Much of the debate around monuments, specifically Confederate monuments in the US, concerns not just the history but the ideology they represent.5 Artist Kehinde Wiley’s sculpture, Rumors of War—a large bronze figure on a horse, similar in scale and pose to those of the monuments to Confederate heroes nearby—was recently unveiled in Richmond, Virginia. The subject here, however, is a contemporary African American man with dreadlocks, ripped jeans, and Nike sneakers. The work was meant to offer alternatives to the dominant symbols of collective memory in the South. Scott’s Slave Rebellion Reenactment, as a performative monument, offers a comparable challenge, producing counter-memories and counterpublics.6
But how can a representation of a tragedy, the massacre of the rebels in 1811 and the failure of their uprising, also function as an act of mourning? Jalal Toufic, who has written about the trauma of the Lebanese civil war, offers a way to understand representations of disaster. He claims that although an appropriated copy—in this case, reenacting the surpassing disaster of the uprising—may seem like a simple repetition, it is actually a resurrection of a past tradition. For Toufic, a “surpassing disaster” is one that transcends the confines of its own time, the consequences of war last longer than the war itself. Furthermore, he says, a resurrection occurs when the original is no longer available.7 As is the case with so many traumatic moments in history that are experienced by minoritarian and disenfranchised subjects, there is little record of the German Coast revolt. Toufic thinks of this written record, of official repositories for history, as “tradition.” So, for him, if we think of tradition in an animistic sense, it withdraws in the face of disaster. The disaster in the case here is its failure, the deaths of the rebels, and their savage decapitation. So, in one sense, yes, the lack of written history about the revolt is the withdrawal of tradition in the face of its disastrous outcome. But Toufic goes further, using a film about postwar Japan as a touchstone.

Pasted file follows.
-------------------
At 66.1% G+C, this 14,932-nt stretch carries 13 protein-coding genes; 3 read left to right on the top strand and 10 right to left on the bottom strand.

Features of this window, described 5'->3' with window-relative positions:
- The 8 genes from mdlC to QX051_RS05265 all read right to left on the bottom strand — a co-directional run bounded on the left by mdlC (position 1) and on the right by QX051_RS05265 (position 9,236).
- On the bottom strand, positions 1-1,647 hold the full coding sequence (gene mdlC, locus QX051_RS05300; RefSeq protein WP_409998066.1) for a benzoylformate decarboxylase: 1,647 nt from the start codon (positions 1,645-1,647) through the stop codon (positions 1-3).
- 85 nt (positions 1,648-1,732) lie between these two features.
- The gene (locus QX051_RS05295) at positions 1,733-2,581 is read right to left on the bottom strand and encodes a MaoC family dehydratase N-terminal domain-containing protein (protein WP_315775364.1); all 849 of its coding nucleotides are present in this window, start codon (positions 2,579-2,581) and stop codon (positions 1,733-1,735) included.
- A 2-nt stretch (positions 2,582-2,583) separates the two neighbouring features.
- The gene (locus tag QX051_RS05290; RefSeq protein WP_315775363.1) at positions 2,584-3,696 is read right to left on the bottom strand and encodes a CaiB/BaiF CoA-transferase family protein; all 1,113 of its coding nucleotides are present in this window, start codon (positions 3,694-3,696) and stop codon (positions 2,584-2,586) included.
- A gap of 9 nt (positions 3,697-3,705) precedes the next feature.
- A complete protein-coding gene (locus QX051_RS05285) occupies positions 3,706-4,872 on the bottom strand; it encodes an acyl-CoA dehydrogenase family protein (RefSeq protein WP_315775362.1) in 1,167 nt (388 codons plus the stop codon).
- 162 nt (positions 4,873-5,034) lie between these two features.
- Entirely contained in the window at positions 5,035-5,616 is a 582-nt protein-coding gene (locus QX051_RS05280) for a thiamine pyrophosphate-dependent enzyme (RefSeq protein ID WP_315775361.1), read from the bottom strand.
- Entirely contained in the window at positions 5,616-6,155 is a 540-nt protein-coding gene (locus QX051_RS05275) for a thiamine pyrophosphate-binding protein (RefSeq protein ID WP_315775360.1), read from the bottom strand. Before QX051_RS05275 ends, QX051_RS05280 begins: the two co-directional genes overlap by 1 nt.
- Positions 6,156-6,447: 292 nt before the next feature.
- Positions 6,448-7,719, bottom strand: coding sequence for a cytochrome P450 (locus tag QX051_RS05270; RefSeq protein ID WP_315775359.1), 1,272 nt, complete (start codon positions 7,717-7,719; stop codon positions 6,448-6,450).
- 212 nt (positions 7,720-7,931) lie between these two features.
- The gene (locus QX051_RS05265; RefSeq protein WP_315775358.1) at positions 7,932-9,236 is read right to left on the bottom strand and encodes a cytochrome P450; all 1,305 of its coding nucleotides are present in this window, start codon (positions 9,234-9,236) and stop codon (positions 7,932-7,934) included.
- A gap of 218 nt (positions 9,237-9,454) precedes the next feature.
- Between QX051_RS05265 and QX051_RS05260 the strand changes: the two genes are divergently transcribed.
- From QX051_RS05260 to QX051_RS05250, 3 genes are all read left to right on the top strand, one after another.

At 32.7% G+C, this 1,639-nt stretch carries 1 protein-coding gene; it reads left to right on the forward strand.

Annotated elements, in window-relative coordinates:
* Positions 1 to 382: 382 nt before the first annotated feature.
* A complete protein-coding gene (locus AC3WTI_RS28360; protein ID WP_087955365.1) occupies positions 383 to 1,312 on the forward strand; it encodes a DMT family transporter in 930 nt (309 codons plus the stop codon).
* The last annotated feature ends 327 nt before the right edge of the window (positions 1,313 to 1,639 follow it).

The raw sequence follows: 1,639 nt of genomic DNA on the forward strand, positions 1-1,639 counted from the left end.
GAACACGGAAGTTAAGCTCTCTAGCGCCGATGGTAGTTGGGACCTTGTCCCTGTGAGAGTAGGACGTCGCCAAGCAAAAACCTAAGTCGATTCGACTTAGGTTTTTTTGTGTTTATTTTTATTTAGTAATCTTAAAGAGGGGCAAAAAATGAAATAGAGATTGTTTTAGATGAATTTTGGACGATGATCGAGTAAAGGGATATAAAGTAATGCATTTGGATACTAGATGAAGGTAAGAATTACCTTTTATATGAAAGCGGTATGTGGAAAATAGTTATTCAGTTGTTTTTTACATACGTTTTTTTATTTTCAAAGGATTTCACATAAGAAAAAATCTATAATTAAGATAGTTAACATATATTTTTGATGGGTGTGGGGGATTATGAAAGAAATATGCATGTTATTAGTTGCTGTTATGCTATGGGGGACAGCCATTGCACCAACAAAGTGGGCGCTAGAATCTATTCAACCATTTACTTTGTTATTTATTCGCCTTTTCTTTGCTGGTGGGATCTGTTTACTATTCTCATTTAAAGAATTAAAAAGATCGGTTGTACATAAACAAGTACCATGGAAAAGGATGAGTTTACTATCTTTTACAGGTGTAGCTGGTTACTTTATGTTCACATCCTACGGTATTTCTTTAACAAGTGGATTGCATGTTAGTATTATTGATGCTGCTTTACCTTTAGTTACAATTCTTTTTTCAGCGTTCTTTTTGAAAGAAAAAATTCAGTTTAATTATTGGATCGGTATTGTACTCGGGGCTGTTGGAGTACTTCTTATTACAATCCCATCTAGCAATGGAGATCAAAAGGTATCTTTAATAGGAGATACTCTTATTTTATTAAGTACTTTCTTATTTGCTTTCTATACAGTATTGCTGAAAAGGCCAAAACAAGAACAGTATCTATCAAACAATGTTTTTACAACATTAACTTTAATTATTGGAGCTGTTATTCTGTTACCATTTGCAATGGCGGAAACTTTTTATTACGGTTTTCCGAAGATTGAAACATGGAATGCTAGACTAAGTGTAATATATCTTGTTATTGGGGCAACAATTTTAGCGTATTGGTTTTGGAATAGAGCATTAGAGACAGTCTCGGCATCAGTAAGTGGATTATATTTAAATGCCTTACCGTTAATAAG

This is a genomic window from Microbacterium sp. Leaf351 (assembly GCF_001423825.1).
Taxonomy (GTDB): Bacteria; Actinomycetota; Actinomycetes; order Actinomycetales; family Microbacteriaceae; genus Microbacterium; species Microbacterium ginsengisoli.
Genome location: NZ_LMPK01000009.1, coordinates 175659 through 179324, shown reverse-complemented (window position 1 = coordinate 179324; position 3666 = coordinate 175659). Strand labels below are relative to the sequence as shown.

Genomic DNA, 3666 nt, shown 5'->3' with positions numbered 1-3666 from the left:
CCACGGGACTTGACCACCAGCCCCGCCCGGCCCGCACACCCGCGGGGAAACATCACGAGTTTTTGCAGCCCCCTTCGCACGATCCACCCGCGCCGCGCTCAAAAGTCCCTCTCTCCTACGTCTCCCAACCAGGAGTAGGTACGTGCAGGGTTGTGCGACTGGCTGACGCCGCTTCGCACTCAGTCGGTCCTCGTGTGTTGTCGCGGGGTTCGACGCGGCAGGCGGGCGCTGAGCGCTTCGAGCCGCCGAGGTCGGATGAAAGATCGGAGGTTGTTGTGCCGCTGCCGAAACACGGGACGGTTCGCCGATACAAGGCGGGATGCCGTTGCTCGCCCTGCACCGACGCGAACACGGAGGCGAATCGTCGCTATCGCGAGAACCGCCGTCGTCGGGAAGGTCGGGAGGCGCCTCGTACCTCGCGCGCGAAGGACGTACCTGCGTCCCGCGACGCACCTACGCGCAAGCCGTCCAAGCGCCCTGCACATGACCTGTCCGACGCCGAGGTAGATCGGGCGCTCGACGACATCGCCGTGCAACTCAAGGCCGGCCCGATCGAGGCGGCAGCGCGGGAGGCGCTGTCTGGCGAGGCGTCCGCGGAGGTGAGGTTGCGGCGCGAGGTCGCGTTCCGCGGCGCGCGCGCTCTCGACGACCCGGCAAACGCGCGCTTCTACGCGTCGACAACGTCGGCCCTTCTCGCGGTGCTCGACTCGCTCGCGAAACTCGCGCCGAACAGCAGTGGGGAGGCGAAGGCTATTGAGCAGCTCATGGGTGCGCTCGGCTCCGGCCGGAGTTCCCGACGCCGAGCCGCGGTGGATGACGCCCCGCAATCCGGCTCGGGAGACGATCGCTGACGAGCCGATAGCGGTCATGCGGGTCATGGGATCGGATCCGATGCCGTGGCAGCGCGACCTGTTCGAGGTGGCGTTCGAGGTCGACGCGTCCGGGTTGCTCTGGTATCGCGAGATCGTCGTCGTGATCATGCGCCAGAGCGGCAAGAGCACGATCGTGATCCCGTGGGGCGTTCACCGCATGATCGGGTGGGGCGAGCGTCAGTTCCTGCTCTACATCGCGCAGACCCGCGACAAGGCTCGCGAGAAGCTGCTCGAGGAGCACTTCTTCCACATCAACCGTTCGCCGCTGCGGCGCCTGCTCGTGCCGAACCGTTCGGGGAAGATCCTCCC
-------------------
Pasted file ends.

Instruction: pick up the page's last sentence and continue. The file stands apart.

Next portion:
In the 1959 film Hiroshima Mon Amour one character says, “you have seen nothing in Hiroshima.” This statement follows a montage of the horrific effects of a nuclear bombing on the flesh of its survivors, suggesting that this record of suffering is not an experience of the suffering itself. Or in the case of the 1811 uprising, even if there were ample documentary evidence—in photographs, documents, or drawings—attesting to the brutality of the uprising and the horrors of slavery, it would not fully represent the suffering endured. Does this mean, Toufic asks, that one should not record? He answers no, one should record this “nothing.” But because of the referent’s withdrawal, this recording can comprise merely documentary fragments. He notes that during and after the Lebanese civil war, Lebanese citizens were indifferent to the documentation of carnage in film and photography, because they had become habituated to the carnage itself. This skepticism about documentary visual evidence raises a crucial question about the representation of not only history in general but, in particular, the histories of trauma. But what’s most important in Scott’s reenactment is that it is not a faithful copy of the original, it diverges in more ways than one. Aside from its blurring of past and present, Slave Rebellion Reenactment is radically different from its original because it imagines what it would have been like if the rebels had reached the heart of New Orleans.
On the afternoon of November 9, a group of press and onlookers waited at the old US Mint, now the New Orleans Jazz Museum, for the procession to arrive. We began to hear some faint chanting that grew louder and louder until the reenactors turned the corner, past the French market, chanting and shouting. They poured into the courtyard of the Jazz Museum to the sound of drumming and cheers. Groups gathered and posed for pictures until the order was given for the reenactors to assemble into orderly rows to march into the French Quarter. At this point the performance reached its successful culmination, something that the original revolt never did. It became a second line, a carnivalesque celebration, that cut through the heart of the city’s tourist center. Unlike the comparatively empty streets by the river in Norco, those in New Orleans were jammed with hundreds of spectators, smiling, cheering, looking on in amazement, mouths agape.